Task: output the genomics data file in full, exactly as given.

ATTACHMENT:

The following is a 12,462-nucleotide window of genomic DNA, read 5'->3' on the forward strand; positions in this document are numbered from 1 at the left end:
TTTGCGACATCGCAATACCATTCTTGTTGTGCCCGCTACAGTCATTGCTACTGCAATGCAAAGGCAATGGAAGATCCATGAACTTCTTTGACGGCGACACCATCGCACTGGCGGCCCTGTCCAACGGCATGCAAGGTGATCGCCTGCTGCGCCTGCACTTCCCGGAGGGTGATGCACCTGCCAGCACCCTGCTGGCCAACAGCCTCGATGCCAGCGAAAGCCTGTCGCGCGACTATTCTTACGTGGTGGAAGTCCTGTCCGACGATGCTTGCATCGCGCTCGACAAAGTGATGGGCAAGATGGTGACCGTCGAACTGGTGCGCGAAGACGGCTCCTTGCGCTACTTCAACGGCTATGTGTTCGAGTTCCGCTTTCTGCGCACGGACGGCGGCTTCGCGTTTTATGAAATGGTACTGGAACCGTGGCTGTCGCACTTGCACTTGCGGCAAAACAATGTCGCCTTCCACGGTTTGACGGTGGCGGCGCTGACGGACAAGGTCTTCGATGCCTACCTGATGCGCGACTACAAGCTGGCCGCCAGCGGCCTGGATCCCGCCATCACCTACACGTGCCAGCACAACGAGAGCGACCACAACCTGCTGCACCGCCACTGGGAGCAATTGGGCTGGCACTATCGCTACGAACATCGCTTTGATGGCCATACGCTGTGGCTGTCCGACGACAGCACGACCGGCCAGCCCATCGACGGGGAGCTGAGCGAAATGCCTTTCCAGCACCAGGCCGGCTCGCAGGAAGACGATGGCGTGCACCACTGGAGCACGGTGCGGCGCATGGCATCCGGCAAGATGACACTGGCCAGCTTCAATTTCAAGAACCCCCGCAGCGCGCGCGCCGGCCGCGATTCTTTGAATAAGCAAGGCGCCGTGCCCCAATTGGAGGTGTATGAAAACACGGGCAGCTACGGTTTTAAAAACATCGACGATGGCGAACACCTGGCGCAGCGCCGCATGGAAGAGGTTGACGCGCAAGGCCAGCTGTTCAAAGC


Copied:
The following is a 12,462-nucleotide window of genomic DNA, read 5'->3' on the forward strand; positions in this document are numbered from 1 at the left end:
TTTGCGACATCGCAATACCATTCTTGTTGTGCCCGCTACAGTCATTGCTACTGCAATGCAAAGGCAATGGAAGATCCATGAACTTCTTTGACGGCGACACCATCGCACTGGCGGCCCTGTCCAACGGCATGCAAGGTGATCGCCTGCTGCGCCTGCACTTCCCGGAGGGTGATGCACCTGCCAGCACCCTGCTGGCCAACAGCCTCGATGCCAGCGAAAGCCTGTCGCGCGACTATTCTTACGTGGTGGAAGTCCTGTCCGACGATGCTTGCATCGCGCTCGACAAAGTGATGGGCAAGATGGTGACCGTCGAACTGGTGCGCGAAGACGGCTCCTTGCGCTACTTCAACGGCTATGTGTTCGAGTTCCGCTTTCTGCGCACGGACGGCGGCTTCGCGTTTTATGAAATGGTACTGGAACCGTGGCTGTCGCACTTGCACTTGCGGCAAAACAATGTCGCCTTCCACGGTTTGACGGTGGCGGCGCTGACGGACAAGGTCTTCGATGCCTACCTGATGCGCGACTACAAGCTGGCCGCCAGCGGCCTGGATCCCGCCATCACCTACACGTGCCAGCACAACGAGAGCGACCACAACCTGCTGCACCGCCACTGGGAGCAATTGGGCTGGCACTATCGCTACGAACATCGCTTTGATGGCCATACGCTGTGGCTGTCCGACGACAGCACGACCGGCCAGCCCATCGACGGGGAGCTGAGCGAAATGCCTTTCCAGCACCAGGCCGGCTCGCAGGAAGACGATGGCGTGCACCACTGGAGCACGGTGCGGCGCATGGCATCCGGCAAGATGACACTGGCCAGCTTCAATTTCAAGAACCCCCGCAGCGCGCGCGCCGGCCGCGATTCTTTGAATAAGCAAGGCGCCGTGCCCCAATTGGAGGTGTATGAAAACACGGGCAGCTACGGTTTTAAAAACATCGACGATGGCGAACACCTGGCGCAGCGCCGCATGGAAGAGGTTGACGCGCAAGGCCAGCTGTTCAAAGC